Hopes that Congress will pass a second coronavirus relief package by Election Day look bleaker and bleaker.
Back in March, Congress passed the bipartisan CARES Act, which led to many American receiving a $1,200 direct payment from the government. Additionally, the package offered aid to many small businesses in anticipation of the pandemic’s economic toll. But Republicans, Democrats, and the White House have been at a stalemate ever since over a second comprehensive bill to address the ongoing consequences of the global crisis.
HEROES and HEALS
In May, the Democratically-controlled House of Representatives passed the HEROES Act, an aid package with a $3.4 trillion price tag that, among other provisions, allowed for a second $1,200 payment to qualified Americans. But Republican leadership in the Senate balked at the bill, accusing it of being an expensive “Democratic wish list” as opposed to a realistic stimulus package.
Subsequently, Senate Republicans released their own relief bill, dubbed the HEALS Act, with a significantly smaller $1 trillion budget. While this pared-down bill does not include key provisions of the Democratic plan, namely, $600 weekly benefits for those who have become unemployed due to the pandemic, it does include the $1,200 individual stimulus checks.
But negotiations between Democrats and Republicans have remained at an impasse. While House Speaker Nancy Pelosi and Senate Minority Leader Check Schumer, the highest-ranking Democrats in Congress, have expressed willingness to reduce the cost of the HEROES Act to $2.2 trillion, Treasury Secretary Steve Mnuchin and White House Chief of Staff Mark Meadows say that the Trump Administration is only willing to go as high as $1.5 trillion. In other words, a gap of $700 billion has caused a stalemate between parties.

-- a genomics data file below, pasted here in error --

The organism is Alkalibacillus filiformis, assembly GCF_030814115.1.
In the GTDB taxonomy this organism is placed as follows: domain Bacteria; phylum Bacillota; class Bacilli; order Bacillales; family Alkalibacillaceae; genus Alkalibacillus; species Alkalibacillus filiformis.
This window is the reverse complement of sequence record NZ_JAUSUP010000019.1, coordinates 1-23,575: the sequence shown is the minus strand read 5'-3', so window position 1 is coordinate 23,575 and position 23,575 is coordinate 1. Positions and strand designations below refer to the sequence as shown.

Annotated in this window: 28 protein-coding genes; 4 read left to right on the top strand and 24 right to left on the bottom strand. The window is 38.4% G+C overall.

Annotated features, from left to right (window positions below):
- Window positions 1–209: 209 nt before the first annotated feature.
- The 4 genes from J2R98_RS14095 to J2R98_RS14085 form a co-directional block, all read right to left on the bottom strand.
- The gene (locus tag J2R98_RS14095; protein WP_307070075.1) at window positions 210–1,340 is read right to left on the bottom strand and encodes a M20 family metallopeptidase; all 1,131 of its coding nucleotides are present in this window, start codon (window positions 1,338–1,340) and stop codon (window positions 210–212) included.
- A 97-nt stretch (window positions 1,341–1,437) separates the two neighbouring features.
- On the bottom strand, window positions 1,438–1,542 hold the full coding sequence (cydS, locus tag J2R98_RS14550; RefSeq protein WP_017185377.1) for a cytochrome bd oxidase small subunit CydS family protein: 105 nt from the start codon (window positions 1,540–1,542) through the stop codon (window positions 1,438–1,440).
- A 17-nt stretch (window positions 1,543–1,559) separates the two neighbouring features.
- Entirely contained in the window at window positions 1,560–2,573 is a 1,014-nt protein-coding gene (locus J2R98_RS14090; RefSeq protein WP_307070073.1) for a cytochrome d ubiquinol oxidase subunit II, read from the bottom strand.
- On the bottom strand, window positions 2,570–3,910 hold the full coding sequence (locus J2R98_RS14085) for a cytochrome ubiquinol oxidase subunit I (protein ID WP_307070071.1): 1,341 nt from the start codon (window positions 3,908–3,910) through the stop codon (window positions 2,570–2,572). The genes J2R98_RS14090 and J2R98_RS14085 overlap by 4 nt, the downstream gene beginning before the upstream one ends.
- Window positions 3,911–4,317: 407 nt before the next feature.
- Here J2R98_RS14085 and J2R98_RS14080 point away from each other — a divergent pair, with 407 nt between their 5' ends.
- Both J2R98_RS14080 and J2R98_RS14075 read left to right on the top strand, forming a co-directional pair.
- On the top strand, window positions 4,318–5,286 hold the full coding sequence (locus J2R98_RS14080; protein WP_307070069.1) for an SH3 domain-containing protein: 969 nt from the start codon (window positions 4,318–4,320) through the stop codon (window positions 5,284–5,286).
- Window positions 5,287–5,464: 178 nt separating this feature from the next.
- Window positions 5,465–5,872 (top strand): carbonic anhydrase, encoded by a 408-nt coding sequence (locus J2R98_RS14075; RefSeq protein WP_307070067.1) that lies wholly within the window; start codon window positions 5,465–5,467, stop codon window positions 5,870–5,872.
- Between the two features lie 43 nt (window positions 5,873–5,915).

Meanwhile, Senate Republicans introduced an alternative “skinny stimulus,” which costs only $500 billion. Senate Majority Leader Mitch McConnell has said that the bill would address some urgent concerns, while allowing negotiations to continue on a more comprehensive package. But Democrats have refused to approve any piecemeal legislation, insisting instead on a single, sweeping package. In response, Republicans have accused their Democratic colleagues of purposely sabotaging any relief effort as a means of hurting Republican prospects in the November election.
But Washington has already shifted much of its attention to another pending issue: the Supreme Court seat made vacant by the death of Justice Ruth Bader Ginsburg. As President Trump and Leader McConnell prioritize the confirmation of a replacement before November 3rd, it looks like reaching a compromise on COVID relief might take a backseat for now. Apparently, Congress cannot walk and chew gum at the same time.
Meanwhile, a group of 34 Democratic and Republican lawmakers have petitioned leadership not to allow Congressmembers to leave Washington in October until they have nailed down a stimulus deal. Members of Congress are currently slated to return to their districts in October to campaign for reelection, and attend to local matters. But even if they are permitted to flee Capitol Hill, many will likely face criticism from constituents suffering from the lack of federal relief.